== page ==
A protest against the recent wave of anti-Semitism was held in Germany on Sunday. The year 2014 has seen a spike in anti-Semitic activity across the globe.
German Chancellor Angela Merkel led a rally in Berlin on Sunday against anti-Semitism, after Operation Protective Edge sparked an upsurge of anti-Jewish attacks in Germany and throughout Europe.
German President Joachim Gauck, other political and religious leaders and thousands of people attended the rally under the banner “Stand Up: Jew Hatred – Never Again!” at the Brandenburg Gate.
Speaking to the gathering, Chancellor Merkel condemned any form of anti-Semitism in Germany and Europe: “That people in Germany are threatened and abused because of their Jewish appearance or their support for Israel is an outrageous scandal that we won’t accept,” the Jerusalem Post reports. “It’s our national and civic duty to fight anti-Semitism. Anyone who hits someone wearing a skullcap is hitting us all. Anyone who damages a Jewish gravestone is disgracing our culture. Anyone who attacks a synagogue is attacking the foundations of our free society.”
Dr. Dieter Graumann, president of the Central Council of Jews in Germany, stressed that anti-Israel activity was actually anti-Semitism in disguise: “This latest ant-Semitic outbreak began with the Gaza war,” he said. “But what does one have to do with the other? When we hear, in German streets, shouts of ‘Jews should be gassed,’ or ‘burned,’ or ‘slaughtered,’ this has nothing to do with criticism of Israeli policies. This is pure, unadulterated anti-Semitism, and nothing else,” the Jerusalem Post quotes.
‘Despite Our Dark 20th Century History’
Merkel, in her latest weekly podcast, vowed to “personally do everything I can, as will my entire government, to ensure that anti-Semitism doesn’t have a chance in our country.”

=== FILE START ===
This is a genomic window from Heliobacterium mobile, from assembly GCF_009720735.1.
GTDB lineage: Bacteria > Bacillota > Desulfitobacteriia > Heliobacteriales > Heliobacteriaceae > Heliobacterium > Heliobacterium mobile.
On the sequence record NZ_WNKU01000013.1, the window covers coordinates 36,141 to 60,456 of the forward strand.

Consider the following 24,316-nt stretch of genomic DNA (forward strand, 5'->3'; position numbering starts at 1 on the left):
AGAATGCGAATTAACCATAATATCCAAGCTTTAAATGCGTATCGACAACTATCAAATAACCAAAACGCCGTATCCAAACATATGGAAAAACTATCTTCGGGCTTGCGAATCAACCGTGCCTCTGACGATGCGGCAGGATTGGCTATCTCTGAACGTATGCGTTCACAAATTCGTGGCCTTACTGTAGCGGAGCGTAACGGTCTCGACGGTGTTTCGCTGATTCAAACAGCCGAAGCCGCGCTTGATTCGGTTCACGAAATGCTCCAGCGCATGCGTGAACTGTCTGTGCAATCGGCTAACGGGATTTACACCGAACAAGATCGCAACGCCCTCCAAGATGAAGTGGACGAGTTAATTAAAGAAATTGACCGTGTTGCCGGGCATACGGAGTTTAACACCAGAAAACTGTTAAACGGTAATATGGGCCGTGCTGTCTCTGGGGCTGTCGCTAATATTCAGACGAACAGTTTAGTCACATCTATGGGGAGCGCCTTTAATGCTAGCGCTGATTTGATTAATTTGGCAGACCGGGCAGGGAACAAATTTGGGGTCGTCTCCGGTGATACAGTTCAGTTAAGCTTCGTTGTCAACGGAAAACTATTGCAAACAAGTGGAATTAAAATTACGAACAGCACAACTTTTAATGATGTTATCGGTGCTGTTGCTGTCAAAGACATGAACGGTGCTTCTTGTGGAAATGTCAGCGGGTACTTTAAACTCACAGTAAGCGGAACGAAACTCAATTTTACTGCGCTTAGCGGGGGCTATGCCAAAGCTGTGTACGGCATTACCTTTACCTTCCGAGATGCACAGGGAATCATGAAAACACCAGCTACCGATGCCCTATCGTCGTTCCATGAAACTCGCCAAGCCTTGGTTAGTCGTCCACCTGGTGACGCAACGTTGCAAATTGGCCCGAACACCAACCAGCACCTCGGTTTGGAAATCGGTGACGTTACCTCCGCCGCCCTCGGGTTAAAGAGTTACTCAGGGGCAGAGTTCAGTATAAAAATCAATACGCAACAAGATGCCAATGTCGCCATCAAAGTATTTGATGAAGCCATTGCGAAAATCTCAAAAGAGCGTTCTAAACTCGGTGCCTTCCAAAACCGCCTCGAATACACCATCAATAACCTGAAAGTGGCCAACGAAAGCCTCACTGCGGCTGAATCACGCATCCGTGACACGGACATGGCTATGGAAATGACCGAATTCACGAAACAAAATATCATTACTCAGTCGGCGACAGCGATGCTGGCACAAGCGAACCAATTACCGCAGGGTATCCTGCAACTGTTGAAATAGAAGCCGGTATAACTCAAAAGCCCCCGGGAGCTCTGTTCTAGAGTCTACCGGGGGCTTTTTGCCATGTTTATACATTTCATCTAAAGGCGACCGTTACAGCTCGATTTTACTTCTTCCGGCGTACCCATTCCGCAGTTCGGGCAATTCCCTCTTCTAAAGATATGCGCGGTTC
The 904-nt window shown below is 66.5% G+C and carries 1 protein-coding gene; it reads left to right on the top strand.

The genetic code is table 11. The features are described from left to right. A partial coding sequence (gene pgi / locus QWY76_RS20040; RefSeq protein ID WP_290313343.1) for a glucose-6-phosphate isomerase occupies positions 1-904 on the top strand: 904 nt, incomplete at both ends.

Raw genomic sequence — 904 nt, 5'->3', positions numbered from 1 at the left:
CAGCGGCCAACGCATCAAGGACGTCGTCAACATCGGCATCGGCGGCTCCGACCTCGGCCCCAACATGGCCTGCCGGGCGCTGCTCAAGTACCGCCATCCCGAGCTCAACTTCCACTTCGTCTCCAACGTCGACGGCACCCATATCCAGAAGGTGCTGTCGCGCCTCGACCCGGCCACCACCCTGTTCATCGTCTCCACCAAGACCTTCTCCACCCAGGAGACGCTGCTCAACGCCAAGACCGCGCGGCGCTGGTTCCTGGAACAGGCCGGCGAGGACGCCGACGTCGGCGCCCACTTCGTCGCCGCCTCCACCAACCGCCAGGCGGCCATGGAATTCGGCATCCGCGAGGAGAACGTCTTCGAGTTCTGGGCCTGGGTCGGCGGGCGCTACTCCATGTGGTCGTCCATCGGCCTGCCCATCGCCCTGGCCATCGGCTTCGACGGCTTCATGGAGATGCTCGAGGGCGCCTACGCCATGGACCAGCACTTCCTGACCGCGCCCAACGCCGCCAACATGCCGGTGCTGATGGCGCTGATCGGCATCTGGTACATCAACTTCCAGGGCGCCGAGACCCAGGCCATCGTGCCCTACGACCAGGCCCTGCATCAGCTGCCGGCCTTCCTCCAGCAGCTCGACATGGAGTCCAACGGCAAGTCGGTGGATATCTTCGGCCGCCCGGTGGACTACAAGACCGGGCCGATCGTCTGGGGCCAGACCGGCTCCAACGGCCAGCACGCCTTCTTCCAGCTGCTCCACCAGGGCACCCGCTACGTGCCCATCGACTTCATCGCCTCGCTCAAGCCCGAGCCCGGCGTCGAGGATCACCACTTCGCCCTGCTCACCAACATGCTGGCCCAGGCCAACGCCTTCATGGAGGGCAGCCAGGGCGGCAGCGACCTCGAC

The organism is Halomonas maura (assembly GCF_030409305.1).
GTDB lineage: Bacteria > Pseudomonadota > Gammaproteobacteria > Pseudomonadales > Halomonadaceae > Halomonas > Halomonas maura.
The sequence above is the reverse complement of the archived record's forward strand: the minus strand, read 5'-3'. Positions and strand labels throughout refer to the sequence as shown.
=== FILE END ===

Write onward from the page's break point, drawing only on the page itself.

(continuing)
“We can see that there is not a single Jewish institution here that doesn’t require police protection…That’s something that very much concerns me,” AFP reports.
“Unfortunately, recent weeks have shown that anti-Semitism and racism rear its ugly head again and again in this country despite our dark 20th century history,” Foreign Minister Frank-Walter Steinmeier told The Ruhr Nachrichten. “We must resolutely confront this.”
Plague of Anti-Semitism
During the height of Operation Protective Edge, Germany and Europe were plagued with anti-Israel and anti-Semitic demonstrations, during which calls for “gassing the Jews” and the Nazi “Zig-Heil” were chanted.
A Molotov-cocktail was hurled at a synagogue in the western city of Wuppertal. Three people, described as “Palestinian” nationals, were arrested in connection with the attack, the German Die Welt reported.
Germany’s Jewish community condemned the “explosion of evil and violent hatred of Jews.” Levi Salomon, spokesman of the Jewish Forum for Democracy and Against Anti-Semitism, told AFP that after “outrageously anti-Semitic” chants drew widespread political and media condemnation, rally organizers merely shifted their language from attacking “Jews” to “Zionists.” Although the street protests were dominated by young Muslim men, Salomon pointed out in an essay, they also drew support from an alliance of “neo-Nazis, Israel-boycott activists, left anti-imperialist and Islamist groups under the banner of hatred.”
“The trigger for the flare-up of anti-Semitism was the escalation in the Middle East, but the cause was the anti-Semitism that remains rooted in large parts of German society,” he wrote.
Sharp Increase in Attacks Against Jews
Germany was not the only country to witness a violent wave of anti-Semitism, which has spiked and reached new heights across the world, especially in Europe, in recent months.
A report released by the Anti-Defamation League last week states that Jewish people and institutions in the Diaspora were targeted for violence, threats and vicious lies this summer, all under the pretext of outrage over Operation Protective Edge.
The Council of Jewish Institutions in France (CRIF), citing figures compiled by the French Interior Ministry, reported that a total of 529 anti-Semitic acts were registered throughout July, as opposed to 276 during the same period last year. The acts included violence against individuals, arson and vandalism, and “exacerbate the growing unease that oppresses Jews in France each day and overshadows their future”, CRIF said in a statement.
Meanwhile, in the UK, the Community Security Trust (CST) anti-Semitism watchdog organization reported 302 anti-Semitic incidents in July, a staggering 400-percent increase over the same month last year.
A World Zionist Organization study in August found that the number of anti-Semitic incidents in the world jumped by 383 percent in July as compared to the same month the previous year, with Europe showing a 436-percent increase.
Author: Aryeh Savir
Staff Writer, United with Israel